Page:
Large Eccentricity, Low Mutual Inclination: The Three-dimensional Architecture of a Hierarchical System of Giant Planets
We establish the three-dimensional architecture of the Kepler-419 (previously KOI-1474) system to be eccentric yet with a low mutual inclination. Kepler-419b is a warm Jupiter at semi-major axis a = 0.370+0.007-0.006 AU with a large eccentricity (e = 0.85+0.08-0.07) measured via the "photoeccentric effect." It exhibits transit timing variations (TTVs) induced by the non-transiting Kepler-419c, which we uniquely constrain to be a moderately eccentric (e = 0.184 ± 0.002), hierarchically separated (a = 1.68 ± 0.03 AU) giant planet (7.3 ± 0.4 M Jup). We combine 16 quarters of Kepler photometry, radial-velocity (RV) measurements from the HIgh Resolution Echelle Spectrometer on Keck, and improved stellar parameters that we derive from spectroscopy and asteroseismology. From the RVs, we measure the mass of the inner planet to be 2.5 ± 0.3 M Jup and confirm its photometrically measured eccentricity, refining the value to e = 0.83 ± 0.01. The RV acceleration is consistent with the properties of the outer planet derived from TTVs. We find that despite their sizable eccentricities, the planets are coplanar to within 9+8-6 degrees, and therefore the inner planet's large eccentricity and close-in orbit are unlikely to be the result of Kozai migration. Moreover, even over many secular cycles, the inner planet's periapse is most likely never small enough for tidal circularization. Finally, we present and measure a transit time and impact parameter from four simultaneous ground-based light curves from 1 m class telescopes, demonstrating the feasibility of ground-based follow-up of Kepler giant planets exhibiting large TTVs.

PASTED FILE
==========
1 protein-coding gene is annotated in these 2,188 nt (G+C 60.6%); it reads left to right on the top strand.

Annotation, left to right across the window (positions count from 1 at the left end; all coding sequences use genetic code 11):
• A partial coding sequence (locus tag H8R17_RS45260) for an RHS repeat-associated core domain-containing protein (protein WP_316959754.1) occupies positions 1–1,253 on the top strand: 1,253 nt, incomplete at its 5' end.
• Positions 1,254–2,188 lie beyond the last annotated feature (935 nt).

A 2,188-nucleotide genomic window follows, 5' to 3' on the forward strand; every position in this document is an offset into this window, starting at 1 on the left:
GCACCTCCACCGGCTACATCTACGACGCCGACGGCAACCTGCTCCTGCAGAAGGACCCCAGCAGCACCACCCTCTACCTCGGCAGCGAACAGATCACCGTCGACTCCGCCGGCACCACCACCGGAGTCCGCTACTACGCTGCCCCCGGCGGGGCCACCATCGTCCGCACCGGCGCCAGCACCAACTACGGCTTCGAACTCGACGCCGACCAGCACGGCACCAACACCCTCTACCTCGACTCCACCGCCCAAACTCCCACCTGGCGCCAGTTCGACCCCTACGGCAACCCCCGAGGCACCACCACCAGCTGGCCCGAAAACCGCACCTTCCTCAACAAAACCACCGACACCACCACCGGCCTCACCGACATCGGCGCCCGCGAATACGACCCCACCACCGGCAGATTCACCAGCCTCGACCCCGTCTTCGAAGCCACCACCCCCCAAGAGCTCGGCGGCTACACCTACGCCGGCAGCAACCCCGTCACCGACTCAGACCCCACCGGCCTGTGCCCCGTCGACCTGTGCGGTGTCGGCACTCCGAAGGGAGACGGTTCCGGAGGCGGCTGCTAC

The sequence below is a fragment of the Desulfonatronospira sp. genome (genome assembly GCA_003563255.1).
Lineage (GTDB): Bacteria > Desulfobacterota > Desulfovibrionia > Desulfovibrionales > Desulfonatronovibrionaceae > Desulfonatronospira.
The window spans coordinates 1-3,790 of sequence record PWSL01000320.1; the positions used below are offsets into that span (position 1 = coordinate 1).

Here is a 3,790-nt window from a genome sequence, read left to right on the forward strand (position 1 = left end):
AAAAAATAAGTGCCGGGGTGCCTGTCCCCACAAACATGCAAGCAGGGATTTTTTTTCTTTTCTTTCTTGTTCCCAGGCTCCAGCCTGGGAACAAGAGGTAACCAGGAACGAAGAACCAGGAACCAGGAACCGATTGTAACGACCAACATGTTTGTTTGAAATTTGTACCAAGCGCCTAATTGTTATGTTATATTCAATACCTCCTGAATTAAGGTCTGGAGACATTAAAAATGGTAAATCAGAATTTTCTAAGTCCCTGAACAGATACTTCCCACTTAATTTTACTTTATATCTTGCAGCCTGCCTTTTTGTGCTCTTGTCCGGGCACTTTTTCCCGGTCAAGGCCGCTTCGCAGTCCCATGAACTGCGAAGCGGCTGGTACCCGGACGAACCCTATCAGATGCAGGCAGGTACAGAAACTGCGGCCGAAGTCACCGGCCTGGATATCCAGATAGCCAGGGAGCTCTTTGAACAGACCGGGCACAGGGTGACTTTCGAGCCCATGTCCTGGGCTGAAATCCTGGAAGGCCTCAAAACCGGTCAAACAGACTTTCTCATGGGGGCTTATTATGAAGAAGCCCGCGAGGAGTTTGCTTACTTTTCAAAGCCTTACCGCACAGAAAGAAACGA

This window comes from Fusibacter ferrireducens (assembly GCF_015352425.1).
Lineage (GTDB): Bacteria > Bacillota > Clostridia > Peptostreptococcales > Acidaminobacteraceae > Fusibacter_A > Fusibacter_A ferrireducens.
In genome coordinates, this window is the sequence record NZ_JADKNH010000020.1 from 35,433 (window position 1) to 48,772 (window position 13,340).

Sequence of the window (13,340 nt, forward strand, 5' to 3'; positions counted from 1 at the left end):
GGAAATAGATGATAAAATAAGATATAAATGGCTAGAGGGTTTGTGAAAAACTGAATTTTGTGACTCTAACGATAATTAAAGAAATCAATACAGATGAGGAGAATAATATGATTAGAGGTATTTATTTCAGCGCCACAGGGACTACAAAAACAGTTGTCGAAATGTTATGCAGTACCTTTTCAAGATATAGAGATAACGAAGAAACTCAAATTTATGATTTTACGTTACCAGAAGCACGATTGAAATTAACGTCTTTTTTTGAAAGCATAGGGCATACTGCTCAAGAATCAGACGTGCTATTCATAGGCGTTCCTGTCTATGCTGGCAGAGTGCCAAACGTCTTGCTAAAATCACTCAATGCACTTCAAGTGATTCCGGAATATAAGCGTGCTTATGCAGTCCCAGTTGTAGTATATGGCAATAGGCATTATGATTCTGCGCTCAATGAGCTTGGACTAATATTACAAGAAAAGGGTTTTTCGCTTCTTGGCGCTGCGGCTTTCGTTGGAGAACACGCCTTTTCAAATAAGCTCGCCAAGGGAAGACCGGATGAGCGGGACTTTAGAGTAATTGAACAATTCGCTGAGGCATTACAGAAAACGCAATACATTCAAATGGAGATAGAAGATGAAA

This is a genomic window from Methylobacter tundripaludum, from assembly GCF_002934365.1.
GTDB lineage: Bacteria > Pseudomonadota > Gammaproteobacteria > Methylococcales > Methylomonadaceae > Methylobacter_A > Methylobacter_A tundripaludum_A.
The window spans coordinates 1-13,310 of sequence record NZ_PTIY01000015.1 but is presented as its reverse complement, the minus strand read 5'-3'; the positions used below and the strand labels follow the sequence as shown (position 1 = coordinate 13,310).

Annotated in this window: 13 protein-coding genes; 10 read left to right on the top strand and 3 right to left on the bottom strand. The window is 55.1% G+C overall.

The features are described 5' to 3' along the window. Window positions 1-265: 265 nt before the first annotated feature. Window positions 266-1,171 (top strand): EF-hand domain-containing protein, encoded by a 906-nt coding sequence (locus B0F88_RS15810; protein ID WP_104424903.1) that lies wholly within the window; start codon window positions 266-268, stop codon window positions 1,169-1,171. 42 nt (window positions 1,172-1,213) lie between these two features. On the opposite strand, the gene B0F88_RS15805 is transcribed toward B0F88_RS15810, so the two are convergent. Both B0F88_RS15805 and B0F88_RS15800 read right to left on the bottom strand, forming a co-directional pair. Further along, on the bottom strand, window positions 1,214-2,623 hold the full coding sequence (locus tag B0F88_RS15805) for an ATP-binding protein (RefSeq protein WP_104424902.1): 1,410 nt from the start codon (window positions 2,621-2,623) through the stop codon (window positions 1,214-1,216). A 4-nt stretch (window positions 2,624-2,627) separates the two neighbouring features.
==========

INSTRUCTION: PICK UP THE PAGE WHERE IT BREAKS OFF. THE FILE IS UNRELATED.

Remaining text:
The Astrophysical Journal
- Pub Date:
- August 2014
- planetary systems;
- Astrophysics - Earth and Planetary Astrophysics
- ApJ, in press. 12 pages plus appendices/references. Submitted March 12, 2014. Accepted June 12, 2014. Very similar to previous version except revised Figure 10 (diagram of angles), fixed incorrect bolding, and system renamed Kepler-419